Sensor lights around your property are a simple and cost-effective way to alert you if someone is creeping around outside. You might consider improving your home security by investing in an alarm system. There are a range of smart security systems available on the market which may help give you peace of mind and could help you save on your premium. It’s worth remembering that these are additions that can detect a burglar but can’t always keep them out, so be sure to continue with the safety precautions listed above.

For more useful tips to help keep your home and property safe, have a look at the NZ Police’s website.

Any questions?

Now’s a great time to review your insurance. We recommend checking your details are up to date and ensuring the policy and cover you’ve chosen is right for you and your insurance needs.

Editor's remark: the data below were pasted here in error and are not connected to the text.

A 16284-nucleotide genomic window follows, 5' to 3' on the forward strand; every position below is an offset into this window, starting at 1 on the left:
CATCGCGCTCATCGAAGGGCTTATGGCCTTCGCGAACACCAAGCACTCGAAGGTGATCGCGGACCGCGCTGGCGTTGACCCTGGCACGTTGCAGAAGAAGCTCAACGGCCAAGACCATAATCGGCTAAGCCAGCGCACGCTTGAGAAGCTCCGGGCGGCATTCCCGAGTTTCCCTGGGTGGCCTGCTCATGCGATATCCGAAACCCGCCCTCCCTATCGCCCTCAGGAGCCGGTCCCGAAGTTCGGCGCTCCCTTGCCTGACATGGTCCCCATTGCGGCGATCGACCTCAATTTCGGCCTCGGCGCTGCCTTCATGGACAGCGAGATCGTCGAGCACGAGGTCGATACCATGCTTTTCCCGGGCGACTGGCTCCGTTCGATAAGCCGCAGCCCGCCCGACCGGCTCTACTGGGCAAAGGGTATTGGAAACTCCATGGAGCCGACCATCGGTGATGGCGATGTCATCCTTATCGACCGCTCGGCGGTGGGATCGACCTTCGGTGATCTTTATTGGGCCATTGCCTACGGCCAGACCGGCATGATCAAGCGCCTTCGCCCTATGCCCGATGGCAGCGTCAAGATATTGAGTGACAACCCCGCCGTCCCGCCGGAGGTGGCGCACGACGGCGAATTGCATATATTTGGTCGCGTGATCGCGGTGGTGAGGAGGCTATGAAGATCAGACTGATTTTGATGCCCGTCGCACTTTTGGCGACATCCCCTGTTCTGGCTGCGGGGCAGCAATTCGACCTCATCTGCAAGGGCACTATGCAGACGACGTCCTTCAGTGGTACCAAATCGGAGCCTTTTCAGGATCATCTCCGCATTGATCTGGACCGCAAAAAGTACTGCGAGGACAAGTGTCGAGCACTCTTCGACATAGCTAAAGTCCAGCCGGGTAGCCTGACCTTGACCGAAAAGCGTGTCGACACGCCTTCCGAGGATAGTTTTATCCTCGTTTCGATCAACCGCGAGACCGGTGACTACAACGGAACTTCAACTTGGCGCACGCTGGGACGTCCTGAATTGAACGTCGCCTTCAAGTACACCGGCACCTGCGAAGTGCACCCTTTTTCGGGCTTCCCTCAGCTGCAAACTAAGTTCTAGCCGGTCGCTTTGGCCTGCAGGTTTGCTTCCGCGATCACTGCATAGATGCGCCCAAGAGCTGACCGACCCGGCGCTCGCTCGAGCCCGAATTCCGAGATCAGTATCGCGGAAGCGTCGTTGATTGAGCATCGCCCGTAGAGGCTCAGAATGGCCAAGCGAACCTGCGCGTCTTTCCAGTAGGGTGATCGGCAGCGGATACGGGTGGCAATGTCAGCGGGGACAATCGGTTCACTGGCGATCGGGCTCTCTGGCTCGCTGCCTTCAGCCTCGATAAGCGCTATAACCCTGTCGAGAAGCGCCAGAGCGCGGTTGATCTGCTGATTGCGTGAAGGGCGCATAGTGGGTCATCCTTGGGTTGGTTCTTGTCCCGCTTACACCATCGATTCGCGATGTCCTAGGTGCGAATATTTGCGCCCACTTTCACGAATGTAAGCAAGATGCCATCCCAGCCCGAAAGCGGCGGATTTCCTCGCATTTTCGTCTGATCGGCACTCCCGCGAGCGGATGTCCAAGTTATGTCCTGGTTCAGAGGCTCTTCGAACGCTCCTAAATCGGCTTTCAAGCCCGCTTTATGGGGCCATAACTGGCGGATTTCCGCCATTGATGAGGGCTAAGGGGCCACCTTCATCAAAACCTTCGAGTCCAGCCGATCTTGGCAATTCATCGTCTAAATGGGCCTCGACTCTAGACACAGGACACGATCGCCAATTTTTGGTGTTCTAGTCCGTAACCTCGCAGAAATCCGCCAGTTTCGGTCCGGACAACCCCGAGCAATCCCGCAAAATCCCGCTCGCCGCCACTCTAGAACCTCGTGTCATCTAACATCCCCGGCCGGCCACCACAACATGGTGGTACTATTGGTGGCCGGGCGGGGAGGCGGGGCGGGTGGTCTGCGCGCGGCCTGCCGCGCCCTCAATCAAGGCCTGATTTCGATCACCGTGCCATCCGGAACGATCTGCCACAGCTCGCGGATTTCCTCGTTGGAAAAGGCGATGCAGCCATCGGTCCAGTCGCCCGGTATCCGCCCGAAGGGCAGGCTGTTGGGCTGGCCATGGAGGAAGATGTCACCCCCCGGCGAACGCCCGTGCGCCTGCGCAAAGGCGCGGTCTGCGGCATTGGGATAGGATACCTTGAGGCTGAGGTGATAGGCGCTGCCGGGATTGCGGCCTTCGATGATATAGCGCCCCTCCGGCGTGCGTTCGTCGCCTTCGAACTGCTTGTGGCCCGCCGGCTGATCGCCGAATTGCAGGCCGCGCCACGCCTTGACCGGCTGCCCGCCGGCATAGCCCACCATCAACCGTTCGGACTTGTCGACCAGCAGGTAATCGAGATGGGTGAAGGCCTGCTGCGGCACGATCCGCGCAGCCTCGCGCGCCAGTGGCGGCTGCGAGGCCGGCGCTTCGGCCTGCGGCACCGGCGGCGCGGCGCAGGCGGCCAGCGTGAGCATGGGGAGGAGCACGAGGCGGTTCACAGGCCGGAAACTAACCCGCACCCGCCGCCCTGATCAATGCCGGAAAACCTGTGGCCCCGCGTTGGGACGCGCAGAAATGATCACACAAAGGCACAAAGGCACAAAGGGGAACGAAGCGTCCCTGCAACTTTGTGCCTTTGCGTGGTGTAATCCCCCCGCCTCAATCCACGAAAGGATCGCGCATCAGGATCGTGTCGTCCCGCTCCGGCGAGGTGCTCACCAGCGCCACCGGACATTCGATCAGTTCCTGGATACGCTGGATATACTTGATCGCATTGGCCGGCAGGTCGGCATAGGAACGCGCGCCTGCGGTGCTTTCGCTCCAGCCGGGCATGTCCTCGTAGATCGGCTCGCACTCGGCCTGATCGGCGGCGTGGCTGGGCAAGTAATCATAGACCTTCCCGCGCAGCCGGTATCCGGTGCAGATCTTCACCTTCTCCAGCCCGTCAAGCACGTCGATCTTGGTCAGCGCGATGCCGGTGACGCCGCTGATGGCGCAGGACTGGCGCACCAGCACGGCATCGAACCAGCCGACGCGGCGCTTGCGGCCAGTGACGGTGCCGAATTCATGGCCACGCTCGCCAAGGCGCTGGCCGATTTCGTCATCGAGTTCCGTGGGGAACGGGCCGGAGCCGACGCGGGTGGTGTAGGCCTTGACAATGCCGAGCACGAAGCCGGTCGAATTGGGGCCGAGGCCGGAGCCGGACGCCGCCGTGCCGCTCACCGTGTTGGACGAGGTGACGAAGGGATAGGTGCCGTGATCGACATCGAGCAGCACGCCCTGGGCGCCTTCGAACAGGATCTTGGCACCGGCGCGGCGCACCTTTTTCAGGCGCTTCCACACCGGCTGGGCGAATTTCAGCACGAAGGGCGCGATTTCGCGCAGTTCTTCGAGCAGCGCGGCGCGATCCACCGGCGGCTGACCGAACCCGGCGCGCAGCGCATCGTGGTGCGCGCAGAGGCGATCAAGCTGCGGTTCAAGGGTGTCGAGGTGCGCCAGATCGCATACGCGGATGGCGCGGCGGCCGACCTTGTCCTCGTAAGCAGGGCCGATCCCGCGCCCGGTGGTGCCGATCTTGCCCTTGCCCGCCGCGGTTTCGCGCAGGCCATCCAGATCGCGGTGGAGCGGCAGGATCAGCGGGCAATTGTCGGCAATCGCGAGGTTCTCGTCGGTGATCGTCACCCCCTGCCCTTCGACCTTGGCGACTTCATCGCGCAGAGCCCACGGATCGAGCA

If you have any questions about your insurance, need to update your AA Insurance policies or would like a quote, don’t hesitate to contact us. We’re open from 8am to 8pm weekdays and from 8am to 6pm weekends and public holidays.

This blog provides general information only and is not intended to be a recommendation or personalised financial advice. Excesses, terms, conditions, limits and exclusions apply to AA Insurance Limited’s policies. Please check the policy wording for details of cover. The provision of cover is subject to the underwriting criteria that apply at the time.